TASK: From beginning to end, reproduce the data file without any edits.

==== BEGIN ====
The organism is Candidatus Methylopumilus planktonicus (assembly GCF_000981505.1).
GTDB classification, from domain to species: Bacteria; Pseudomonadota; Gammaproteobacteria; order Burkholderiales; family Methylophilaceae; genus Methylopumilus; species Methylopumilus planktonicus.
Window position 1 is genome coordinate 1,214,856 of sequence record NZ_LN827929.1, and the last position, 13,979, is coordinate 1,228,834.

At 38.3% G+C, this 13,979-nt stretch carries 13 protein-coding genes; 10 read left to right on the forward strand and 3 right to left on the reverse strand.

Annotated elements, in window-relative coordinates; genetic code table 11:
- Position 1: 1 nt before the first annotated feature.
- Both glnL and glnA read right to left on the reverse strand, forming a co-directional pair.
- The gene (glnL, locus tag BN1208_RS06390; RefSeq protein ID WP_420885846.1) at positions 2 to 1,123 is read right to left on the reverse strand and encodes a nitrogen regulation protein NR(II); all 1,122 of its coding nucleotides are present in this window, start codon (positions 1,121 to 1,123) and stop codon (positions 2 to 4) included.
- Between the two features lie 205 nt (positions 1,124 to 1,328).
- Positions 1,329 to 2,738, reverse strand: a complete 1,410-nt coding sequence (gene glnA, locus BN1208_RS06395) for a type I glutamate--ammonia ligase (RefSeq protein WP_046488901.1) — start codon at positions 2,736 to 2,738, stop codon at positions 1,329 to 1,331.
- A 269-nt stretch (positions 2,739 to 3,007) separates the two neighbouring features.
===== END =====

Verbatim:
The organism is Candidatus Methylopumilus planktonicus (assembly GCF_000981505.1).
GTDB classification, from domain to species: Bacteria; Pseudomonadota; Gammaproteobacteria; order Burkholderiales; family Methylophilaceae; genus Methylopumilus; species Methylopumilus planktonicus.
Window position 1 is genome coordinate 1,214,856 of sequence record NZ_LN827929.1, and the last position, 13,979, is coordinate 1,228,834.

At 38.3% G+C, this 13,979-nt stretch carries 13 protein-coding genes; 10 read left to right on the forward strand and 3 right to left on the reverse strand.

Annotated elements, in window-relative coordinates; genetic code table 11:
- Position 1: 1 nt before the first annotated feature.
- Both glnL and glnA read right to left on the reverse strand, forming a co-directional pair.
- The gene (glnL, locus tag BN1208_RS06390; RefSeq protein ID WP_420885846.1) at positions 2 to 1,123 is read right to left on the reverse strand and encodes a nitrogen regulation protein NR(II); all 1,122 of its coding nucleotides are present in this window, start codon (positions 1,121 to 1,123) and stop codon (positions 2 to 4) included.
- Between the two features lie 205 nt (positions 1,124 to 1,328).
- Positions 1,329 to 2,738, reverse strand: a complete 1,410-nt coding sequence (gene glnA, locus BN1208_RS06395) for a type I glutamate--ammonia ligase (RefSeq protein WP_046488901.1) — start codon at positions 2,736 to 2,738, stop codon at positions 1,329 to 1,331.
- A 269-nt stretch (positions 2,739 to 3,007) separates the two neighbouring features.